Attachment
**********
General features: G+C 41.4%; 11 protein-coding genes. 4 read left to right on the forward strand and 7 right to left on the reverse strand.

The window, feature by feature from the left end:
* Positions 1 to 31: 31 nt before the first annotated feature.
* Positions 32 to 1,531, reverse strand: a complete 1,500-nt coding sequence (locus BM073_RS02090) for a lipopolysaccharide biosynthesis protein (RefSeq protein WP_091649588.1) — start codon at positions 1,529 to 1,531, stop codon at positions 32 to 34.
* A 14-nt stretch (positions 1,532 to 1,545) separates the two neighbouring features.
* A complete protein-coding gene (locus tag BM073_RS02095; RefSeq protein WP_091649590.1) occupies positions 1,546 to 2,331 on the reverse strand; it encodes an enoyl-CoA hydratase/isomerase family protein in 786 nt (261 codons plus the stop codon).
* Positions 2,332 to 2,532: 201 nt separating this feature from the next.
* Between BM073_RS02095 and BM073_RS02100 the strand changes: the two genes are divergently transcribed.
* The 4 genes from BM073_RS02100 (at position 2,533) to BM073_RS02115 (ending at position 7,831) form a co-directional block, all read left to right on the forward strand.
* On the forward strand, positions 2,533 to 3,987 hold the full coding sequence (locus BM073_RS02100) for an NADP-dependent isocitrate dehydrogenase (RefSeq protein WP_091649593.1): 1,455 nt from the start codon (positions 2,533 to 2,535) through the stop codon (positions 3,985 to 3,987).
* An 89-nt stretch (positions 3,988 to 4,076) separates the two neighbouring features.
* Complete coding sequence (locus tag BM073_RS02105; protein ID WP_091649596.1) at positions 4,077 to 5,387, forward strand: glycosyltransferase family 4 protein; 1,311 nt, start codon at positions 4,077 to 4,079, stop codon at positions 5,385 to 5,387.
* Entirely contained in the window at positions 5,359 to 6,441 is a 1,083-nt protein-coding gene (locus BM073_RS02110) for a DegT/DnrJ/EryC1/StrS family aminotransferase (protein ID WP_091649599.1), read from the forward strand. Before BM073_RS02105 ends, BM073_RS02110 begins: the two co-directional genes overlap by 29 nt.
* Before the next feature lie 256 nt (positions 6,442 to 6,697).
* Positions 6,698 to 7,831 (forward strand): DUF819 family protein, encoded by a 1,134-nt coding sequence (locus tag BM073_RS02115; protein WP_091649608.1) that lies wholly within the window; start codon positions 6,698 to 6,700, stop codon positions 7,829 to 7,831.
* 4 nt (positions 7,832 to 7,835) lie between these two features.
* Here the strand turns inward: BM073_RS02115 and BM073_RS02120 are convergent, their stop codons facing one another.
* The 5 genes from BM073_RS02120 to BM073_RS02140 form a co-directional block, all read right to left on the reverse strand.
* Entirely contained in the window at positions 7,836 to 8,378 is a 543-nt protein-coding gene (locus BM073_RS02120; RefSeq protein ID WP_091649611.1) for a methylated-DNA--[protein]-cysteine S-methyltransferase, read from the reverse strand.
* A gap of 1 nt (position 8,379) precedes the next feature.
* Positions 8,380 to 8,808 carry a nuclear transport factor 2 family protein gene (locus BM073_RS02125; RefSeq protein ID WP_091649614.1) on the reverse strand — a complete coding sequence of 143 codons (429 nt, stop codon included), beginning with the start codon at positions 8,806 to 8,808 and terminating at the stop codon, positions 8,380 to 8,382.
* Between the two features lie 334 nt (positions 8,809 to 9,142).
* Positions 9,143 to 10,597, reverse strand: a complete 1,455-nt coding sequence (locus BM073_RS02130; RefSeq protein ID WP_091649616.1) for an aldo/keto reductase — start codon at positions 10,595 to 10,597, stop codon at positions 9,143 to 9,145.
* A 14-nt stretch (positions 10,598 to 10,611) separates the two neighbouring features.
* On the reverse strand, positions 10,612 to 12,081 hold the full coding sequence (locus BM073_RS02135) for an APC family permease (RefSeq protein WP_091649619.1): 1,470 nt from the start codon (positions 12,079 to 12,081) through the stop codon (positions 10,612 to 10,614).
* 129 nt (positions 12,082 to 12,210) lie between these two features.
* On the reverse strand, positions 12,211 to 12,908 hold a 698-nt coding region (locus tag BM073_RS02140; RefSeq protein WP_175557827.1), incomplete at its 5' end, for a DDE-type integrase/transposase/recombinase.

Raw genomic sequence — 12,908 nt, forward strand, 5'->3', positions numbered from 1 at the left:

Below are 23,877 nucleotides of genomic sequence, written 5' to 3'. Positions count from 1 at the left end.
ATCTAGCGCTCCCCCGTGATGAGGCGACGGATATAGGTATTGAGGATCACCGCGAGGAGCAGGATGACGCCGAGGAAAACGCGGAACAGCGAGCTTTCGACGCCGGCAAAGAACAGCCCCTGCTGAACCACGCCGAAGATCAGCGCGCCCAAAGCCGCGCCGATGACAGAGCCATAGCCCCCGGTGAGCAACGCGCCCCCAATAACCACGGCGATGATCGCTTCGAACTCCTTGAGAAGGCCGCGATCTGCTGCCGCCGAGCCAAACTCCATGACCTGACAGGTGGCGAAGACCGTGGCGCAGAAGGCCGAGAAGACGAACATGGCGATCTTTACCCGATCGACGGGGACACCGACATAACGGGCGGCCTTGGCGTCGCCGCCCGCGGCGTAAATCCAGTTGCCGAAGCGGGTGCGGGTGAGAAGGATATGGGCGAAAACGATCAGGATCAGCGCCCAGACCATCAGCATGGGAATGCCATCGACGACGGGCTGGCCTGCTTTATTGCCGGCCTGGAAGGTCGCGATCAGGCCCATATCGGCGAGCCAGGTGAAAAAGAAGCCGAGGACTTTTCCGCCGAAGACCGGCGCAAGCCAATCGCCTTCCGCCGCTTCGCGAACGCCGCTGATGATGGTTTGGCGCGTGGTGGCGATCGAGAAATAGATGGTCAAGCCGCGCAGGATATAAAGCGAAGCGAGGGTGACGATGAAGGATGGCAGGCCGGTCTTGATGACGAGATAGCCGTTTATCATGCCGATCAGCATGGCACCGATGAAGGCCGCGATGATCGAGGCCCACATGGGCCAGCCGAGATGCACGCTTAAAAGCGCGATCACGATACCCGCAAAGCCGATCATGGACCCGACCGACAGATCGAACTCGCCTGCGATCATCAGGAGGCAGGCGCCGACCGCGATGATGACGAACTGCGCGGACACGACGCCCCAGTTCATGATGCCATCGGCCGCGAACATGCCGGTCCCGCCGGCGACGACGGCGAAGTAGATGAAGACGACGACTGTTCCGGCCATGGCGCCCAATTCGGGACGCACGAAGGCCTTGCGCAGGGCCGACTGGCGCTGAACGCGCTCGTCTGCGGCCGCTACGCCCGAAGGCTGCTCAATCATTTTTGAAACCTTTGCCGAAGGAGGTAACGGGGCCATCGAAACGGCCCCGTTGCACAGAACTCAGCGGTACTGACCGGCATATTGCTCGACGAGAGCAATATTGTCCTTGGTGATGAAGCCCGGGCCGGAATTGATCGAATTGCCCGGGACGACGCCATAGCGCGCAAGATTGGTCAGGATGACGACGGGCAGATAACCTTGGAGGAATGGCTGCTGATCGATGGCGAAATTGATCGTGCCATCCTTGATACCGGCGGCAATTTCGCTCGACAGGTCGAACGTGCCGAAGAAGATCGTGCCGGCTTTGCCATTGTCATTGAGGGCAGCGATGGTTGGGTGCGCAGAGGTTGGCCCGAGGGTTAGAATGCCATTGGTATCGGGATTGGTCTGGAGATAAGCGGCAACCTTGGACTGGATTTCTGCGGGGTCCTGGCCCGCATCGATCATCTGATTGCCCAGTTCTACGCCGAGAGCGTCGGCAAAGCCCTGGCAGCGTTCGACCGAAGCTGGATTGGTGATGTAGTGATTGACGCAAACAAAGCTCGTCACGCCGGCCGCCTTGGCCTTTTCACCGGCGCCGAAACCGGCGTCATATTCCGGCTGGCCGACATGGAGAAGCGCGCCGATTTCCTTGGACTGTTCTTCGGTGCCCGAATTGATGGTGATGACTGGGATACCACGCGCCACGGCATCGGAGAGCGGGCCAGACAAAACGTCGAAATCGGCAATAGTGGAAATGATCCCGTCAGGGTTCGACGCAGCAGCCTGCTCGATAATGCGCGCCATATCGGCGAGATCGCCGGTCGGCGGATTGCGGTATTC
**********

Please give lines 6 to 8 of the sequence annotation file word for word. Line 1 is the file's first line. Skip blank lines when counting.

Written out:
* A complete protein-coding gene (locus tag BM073_RS02095; RefSeq protein WP_091649590.1) occupies positions 1,546 to 2,331 on the reverse strand; it encodes an enoyl-CoA hydratase/isomerase family protein in 786 nt (261 codons plus the stop codon).
* Positions 2,332 to 2,532: 201 nt separating this feature from the next.
* Between BM073_RS02095 and BM073_RS02100 the strand changes: the two genes are divergently transcribed.